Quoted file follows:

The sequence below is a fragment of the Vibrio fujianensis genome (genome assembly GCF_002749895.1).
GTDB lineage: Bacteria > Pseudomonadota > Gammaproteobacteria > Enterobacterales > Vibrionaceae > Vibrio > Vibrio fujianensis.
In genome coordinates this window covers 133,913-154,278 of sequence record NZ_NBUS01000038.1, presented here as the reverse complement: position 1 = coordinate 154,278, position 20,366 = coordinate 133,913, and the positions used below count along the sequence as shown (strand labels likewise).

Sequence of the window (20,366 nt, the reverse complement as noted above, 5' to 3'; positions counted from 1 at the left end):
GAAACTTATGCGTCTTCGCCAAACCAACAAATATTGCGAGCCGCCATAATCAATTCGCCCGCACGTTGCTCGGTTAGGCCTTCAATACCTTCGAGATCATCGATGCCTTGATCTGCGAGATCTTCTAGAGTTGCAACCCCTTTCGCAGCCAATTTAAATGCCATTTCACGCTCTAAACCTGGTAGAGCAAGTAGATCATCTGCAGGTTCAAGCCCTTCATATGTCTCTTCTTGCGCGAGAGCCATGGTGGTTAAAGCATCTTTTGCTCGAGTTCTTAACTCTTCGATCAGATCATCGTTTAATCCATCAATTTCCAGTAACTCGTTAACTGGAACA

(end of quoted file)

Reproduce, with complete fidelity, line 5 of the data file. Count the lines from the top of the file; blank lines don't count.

GAAACTTATGCGTCTTCGCCAAACCAACAAATATTGCGAGCCGCCATAATCAATTCGCCCGCACGTTGCTCGGTTAGGCCTTCAATACCTTCGAGATCATCGATGCCTTGATCTGCGAGATCTTCTAGAGTTGCAACCCCTTTCGCAGCCAATTTAAATGCCATTTCACGCTCTAAACCTGGTAGAGCAAGTAGATCATCTGCAGGTTCAAGCCCTTCATATGTCTCTTCTTGCGCGAGAGCCATGGTGGTTAAAGCATCTTTTGCTCGAGTTCTTAACTCTTCGATCAGATCATCGTTTAATCCATCAATTTCCAGTAACTCGTTAACTGGAACA